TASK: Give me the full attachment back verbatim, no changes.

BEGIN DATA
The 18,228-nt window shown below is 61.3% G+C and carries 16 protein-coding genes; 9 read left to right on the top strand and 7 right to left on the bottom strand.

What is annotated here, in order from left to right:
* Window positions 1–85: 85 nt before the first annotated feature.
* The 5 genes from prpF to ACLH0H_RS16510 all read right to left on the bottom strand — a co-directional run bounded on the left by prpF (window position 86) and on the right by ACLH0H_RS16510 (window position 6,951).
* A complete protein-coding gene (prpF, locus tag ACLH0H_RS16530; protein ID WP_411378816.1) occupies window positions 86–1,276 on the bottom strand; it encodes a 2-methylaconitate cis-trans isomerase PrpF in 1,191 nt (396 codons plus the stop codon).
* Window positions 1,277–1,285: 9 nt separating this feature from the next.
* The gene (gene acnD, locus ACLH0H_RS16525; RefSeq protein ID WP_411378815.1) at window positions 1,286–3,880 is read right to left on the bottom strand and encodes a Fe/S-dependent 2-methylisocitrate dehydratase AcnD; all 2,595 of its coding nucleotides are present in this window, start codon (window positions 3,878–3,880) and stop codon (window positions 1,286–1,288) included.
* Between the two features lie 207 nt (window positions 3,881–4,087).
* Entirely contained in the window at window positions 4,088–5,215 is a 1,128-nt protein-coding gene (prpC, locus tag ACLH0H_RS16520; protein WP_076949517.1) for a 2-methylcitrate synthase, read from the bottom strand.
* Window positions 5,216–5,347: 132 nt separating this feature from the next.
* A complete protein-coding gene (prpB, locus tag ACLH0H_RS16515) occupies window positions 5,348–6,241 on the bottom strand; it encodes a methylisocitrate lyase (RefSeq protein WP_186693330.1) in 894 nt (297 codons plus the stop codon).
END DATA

The 18,228-nt window shown below is 61.3% G+C and carries 16 protein-coding genes; 9 read left to right on the top strand and 7 right to left on the bottom strand.

What is annotated here, in order from left to right:
* Window positions 1–85: 85 nt before the first annotated feature.
* The 5 genes from prpF to ACLH0H_RS16510 all read right to left on the bottom strand — a co-directional run bounded on the left by prpF (window position 86) and on the right by ACLH0H_RS16510 (window position 6,951).
* A complete protein-coding gene (prpF, locus tag ACLH0H_RS16530; protein ID WP_411378816.1) occupies window positions 86–1,276 on the bottom strand; it encodes a 2-methylaconitate cis-trans isomerase PrpF in 1,191 nt (396 codons plus the stop codon).
* Window positions 1,277–1,285: 9 nt separating this feature from the next.
* The gene (gene acnD, locus ACLH0H_RS16525; RefSeq protein ID WP_411378815.1) at window positions 1,286–3,880 is read right to left on the bottom strand and encodes a Fe/S-dependent 2-methylisocitrate dehydratase AcnD; all 2,595 of its coding nucleotides are present in this window, start codon (window positions 3,878–3,880) and stop codon (window positions 1,286–1,288) included.
* Between the two features lie 207 nt (window positions 3,881–4,087).
* Entirely contained in the window at window positions 4,088–5,215 is a 1,128-nt protein-coding gene (prpC, locus tag ACLH0H_RS16520; protein WP_076949517.1) for a 2-methylcitrate synthase, read from the bottom strand.
* Window positions 5,216–5,347: 132 nt separating this feature from the next.
* A complete protein-coding gene (prpB, locus tag ACLH0H_RS16515) occupies window positions 5,348–6,241 on the bottom strand; it encodes a methylisocitrate lyase (RefSeq protein WP_186693330.1) in 894 nt (297 codons plus the stop codon).